This Act amends the Land Reform Act by addition of provisions (replacing sections 6,7 and 8) concerning, among other things; the certification of negotiator of land rights or land disputes of custom land owners; the identification of custom owners or disputing groups by the National Coordinator; consultation with the custom owners; procedures of the negotiation process including a custom owners’ consultation report; consent to a negotiated lease; notification of intention to register lease instrument; appointment of the Land Ombudsman; lodging of complaints with the Land Ombudsman; functions and investigative powers of the Land Ombudsman; application for a rural subdivision or change of lease type; Ministerial consent to a rural subdivision or change of lease type; establishment of the Land Management Planning Committee. An agreement, lease or any other transaction relating to custom land is void and of no legal effect unless it has been: (a) approved by the Minister in accordance with the process specified in section 6; and (b) registered in the Land Records Office.This Act also inserts a new part on the lease of State land and declaration of the Minister of State land as a World Heritage Site and land as a public reserve. Public reserves may be, among other things: (a) a nature reserve; (b) a special purpose reserve; (c) the protection of a water supply; (h) a river. The Act places restrictions on the lease of public reserves.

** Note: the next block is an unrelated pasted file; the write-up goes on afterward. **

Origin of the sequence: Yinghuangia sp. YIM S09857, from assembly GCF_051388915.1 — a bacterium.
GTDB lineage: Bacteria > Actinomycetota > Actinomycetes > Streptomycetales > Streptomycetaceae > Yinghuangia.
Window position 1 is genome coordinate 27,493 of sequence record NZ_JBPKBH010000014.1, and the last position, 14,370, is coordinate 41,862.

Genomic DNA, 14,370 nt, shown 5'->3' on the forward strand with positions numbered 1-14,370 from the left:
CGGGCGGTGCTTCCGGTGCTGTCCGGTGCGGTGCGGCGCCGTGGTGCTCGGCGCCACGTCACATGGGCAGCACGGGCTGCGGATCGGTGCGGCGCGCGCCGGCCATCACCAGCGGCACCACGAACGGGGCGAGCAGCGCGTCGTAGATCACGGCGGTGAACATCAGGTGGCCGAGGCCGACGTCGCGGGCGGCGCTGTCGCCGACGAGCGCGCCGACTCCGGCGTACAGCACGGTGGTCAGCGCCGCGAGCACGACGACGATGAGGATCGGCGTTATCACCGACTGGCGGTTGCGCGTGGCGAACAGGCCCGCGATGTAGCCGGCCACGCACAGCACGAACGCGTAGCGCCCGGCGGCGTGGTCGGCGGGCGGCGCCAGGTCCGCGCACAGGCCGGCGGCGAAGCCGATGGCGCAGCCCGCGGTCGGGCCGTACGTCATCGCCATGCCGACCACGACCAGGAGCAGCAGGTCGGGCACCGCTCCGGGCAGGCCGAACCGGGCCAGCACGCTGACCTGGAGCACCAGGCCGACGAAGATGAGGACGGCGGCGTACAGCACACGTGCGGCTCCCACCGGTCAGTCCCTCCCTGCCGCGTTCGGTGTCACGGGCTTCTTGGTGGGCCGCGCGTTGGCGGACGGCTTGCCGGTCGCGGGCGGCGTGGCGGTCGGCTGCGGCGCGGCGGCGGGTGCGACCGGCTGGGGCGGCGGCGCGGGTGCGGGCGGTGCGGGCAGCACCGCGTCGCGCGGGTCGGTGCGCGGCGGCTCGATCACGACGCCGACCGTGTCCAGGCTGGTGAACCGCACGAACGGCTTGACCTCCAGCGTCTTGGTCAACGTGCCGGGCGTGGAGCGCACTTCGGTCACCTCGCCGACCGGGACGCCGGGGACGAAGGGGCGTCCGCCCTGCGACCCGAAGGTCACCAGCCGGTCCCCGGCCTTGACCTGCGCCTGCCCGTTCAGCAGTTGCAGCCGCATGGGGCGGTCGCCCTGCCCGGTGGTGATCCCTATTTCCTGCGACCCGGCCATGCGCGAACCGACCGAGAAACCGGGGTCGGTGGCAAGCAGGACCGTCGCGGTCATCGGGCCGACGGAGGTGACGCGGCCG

Amends: Land Reform Act (Cap. 123). (1988)
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Multiple waves of colonizers, each speaking a distinct language, migrated to the New Hebrides in the millennia preceding European exploration in the 18th century. This settlement pattern accounts for the complex linguistic diversity found on the archipelago to this day. The British and French, who settled the New Hebrides in the 19th century, agreed in 1906 to an Anglo-French Condominium, which administered the islands until independence in 1980, when the new name of Vanuatu was adopted.
Vanuatu is a parliamentary republic.